Caregivers and Volunteers Call Frail Elderly, “Corona-isolation is a problem”

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 by Jennifer van den Broeke

“We call many of our elderly. For them it is a confusing and incomprehensible time,” says Simone. She a nurse practitioner in Amsterdam, the Netherlands. For caregivers and volunteers who work with older people this is a difficult period. Visiting is no longer possible due to COVID-19, Coronavirus. But right now it is important to maintain contact. The phone is therefore indispensable.


1 in 4 elderly in the Netherlands is lonely. This group is temporarily growing due to the measures taken to prevent further spread of COVID-19. Not enjoying dinner with your family, no mosque visits or small talk at the market. For many elderly life will look completely different and that’s tough.


Make a phone call

Jennifer van den Broeke is program coordinator Older persons at Pharos. She hears that many professionals and volunteers telephone the elderly they would normally meet, and she encourages this wholeheartedly. Especially in the case of vulnerable older persons who are in a disadvantaged situation. These people often have a small network, little money or speak the Dutch language insufficiently. These elderly do not quickly raise the alarm if they need help.


Support in difficult times

A phone call makes them feel less alone. “I hope everyone will make phone calls these days. And will continue to do so. Do not underestimate the importance of regular contacts now. You really are not simply interchangeable with a colleague. Chances are very high that you as a professional or volunteer, are the only one who feels familiar enough for them to share worries and ask questions to. Even if they have children, because many elderly people do not want to bother their children. Phoning them gives support in difficult times if it is done by someone familiar and trusted. Corona isolation is a real problem now, “says Van den Broeke.


That includes Heba (60) who fled from Syria: “I’m scared and I do not understand many things. Going outside is not good now. I might get sick. In Damascus I survived the bombs and then I get this.”


Explain the measures again and again

Van den Broeke indicates that you should not expect a lot of knowledge about the Coronavirus. “You can tell by the reaction of Heba. She thinks it is dangerous outside. Because of anxiety and fear older persons do not understand or comprehend all measures. Extra explanation and repetition are important. Especially since the measures change from day to day. When someone you trust talks about what you can and cannot do, this is easier to understand that when an expert does this on television. Many older persons do not read newspapers and do not watch the news on tv.”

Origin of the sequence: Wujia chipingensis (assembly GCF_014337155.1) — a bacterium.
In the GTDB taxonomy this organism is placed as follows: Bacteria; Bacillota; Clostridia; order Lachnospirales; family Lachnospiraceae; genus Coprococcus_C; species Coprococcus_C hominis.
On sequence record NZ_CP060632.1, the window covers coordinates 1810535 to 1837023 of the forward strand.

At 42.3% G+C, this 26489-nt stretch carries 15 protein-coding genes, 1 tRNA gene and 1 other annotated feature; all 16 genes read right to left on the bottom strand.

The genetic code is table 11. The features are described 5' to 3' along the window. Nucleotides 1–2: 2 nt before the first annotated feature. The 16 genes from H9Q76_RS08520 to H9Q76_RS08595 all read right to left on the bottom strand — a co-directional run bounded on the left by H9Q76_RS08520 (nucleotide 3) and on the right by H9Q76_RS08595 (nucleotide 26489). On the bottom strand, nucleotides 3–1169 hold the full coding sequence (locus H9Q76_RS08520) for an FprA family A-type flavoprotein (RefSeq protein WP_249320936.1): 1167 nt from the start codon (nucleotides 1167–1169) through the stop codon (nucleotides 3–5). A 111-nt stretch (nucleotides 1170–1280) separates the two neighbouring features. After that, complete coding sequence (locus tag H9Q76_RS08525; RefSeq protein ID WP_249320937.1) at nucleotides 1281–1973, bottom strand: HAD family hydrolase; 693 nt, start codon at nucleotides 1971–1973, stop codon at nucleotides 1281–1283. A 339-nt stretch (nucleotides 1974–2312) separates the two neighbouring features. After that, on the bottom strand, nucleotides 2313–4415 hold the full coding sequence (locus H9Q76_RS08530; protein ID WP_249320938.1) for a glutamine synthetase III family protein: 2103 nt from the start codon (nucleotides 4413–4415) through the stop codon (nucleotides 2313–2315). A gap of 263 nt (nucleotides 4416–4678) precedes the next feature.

Another advice is to ask whether the family knows of the measures and offer to talk the measures through with the family members. Pharos has information cards about the Coronavirus made in different languages. Which you can also email or print and send:


Teach-back method

We see more and more initiatives of people who are helping others. A lot of older people who live in deprived neighbourhoods or who have small social networks, do not hear about these initiatives. In addition, they often have the feeling that initiatives such as the telephone lines, or the assistance of volunteers to help with groceries, are not intended for them. As a professional or a volunteer, you can inform them and help them step-by-step to get to the initiatives they could be supported by. The teach-back method is a very useful tool in order to see if the information you gave was clear and thus understood.


Phone Circle

In the Netherlands not all phone lines that are active because of the COVID-19, have volunteers who speak other languages than Dutch. An alternative to the phone lines that people can call with questions, is starting a phone circle. For older migrants it can be very nice to have a phone circle with approximately eight people who speak the same language. At Pharos we heard about some phone circles in Turkish that already have started. Help the elderly to start a phone circle by looking in the region they live for existing phone circles and asking these organization what is possible for starting a phone circle in another language.



Phone advice for caregivers and volunteers


  • Call on fixed agreed times
  • Ask if the elderly would prefer to call with image (FaceTime, Video-Whatsapp). It sometimes helps to see a familiar face.
  • Take time to talk and talk slowly and clearly.
  • Ask if the older person feels alone or is scared.
  • Inform what the older person needs: a friendly chat, information about the Coronavirus or assistance (eg groceries)
  • Share what is happening in the world: schools are closed, children are taught at home, the King has addressed the country, people clapped for the doctors and nurses, etc.
  • Consider together what the older person is still able to do.
  • Explain that for many people, not just the elderly, this is a tough time. Give an example from your own life ( “It’s hard that I cannot see my father, because I have to cough. I miss him.”)
  • Consider together who the older person could also phone (relative, friend, neighbor)
  • Explain that the older person can call various phone lines such as in the Netherlands: Listen Line, elderly association ANBO (there are also Turkish and Moroccan speaking volunteers active), the Silver Line, elderly-Tel and the Red Cross.
  • End the call with a message of hope ( “The sun is shining. You can sit back on your balcony.)